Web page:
Spring, 2015

From the Editor

At A Store Near You

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It has become commonplace to note the changes in consumer attitudes toward food. More people care about where their food comes from and what is in it than has ever been the case. Food has become hip. While mainstream chains such as McDonald’s struggle, restaurants that try to be more natural and authentic – say Five Guys and Shake Shack – are booming.

The idea that food is more than fuel ... that even in eating a burrito at Chipotle a consumer should be happy at the thought ... that he or she is eating something with integrity ... that it is good for the body and good for the world ... has caught on.

There are a lot of currents that play into this. The fact that the recovery has seen disposable income grow much faster for the more affluent means there is a substantial group of people with the money to pay extra to get meat from animals treated better or food that is local, organic or hormone-free. There is a tie-in with environmentalism. Animal cruelty concerns are part of it. In general a shift to consciousness about food – what one is eating and why — has become influential.

Not as widely recognized is the transformation in retailing. A generation ago a supermarket was designed to serve the whole community — and many still are. There has, however, been a fragmentation in the market. There are deep discount stores such as Aldi or dollar stores, epicurean concepts such as Trader Joe’s, stores that emphasize natural and healthy such as Whole Foods, and those selling high quality goods in bulk at value prices such as Costco. There are luxury chains such as Fresh Market, and those that offer groceries — along with what is often the best restaurant in town — such as Wegmans.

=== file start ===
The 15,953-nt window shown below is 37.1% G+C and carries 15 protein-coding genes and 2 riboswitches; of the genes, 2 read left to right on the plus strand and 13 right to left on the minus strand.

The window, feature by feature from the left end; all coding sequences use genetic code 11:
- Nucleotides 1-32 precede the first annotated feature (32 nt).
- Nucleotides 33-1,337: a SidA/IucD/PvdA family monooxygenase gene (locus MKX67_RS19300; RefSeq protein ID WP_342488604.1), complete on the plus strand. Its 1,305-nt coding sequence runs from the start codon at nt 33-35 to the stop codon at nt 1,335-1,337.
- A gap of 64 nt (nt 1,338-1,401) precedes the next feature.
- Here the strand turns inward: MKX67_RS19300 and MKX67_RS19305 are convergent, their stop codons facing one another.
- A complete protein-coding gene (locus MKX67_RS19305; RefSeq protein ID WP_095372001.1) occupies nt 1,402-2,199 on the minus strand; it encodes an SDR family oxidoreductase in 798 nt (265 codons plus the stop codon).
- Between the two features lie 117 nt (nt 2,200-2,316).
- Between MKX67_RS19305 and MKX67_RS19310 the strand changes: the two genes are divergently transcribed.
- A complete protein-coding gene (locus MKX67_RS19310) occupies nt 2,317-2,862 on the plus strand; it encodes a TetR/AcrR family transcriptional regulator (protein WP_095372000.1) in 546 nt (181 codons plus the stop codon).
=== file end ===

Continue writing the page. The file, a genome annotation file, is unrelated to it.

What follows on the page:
Yet, what is really interesting is that all these concepts feel the need to be seen as purveyors of high-quality food. Wal-Mart made a splash when it announced an initiative to sell organics under the Wild Oats label at discount prices. Aldi can’t begin to offer the assortment of a big upscale store, yet it introduced a “specially selected” line of private label specialty cheese.

What this means is that buying quality specialty cheese is no longer an elitist event. Sure there are some items you can only get at upscale chains or cheese shops or the Internet. But one can also find delicious cheeses at many shopping venues.

The assortment of food has expanded and so have the places you can buy it. What person you want to be, what you want to stand for, what you want to eat — can vary based on your life phase, the events going on and your personal whim. So shop broadly and eat well knowing specialty cheese can be a part of your meals and entertaining, wherever you shop. CC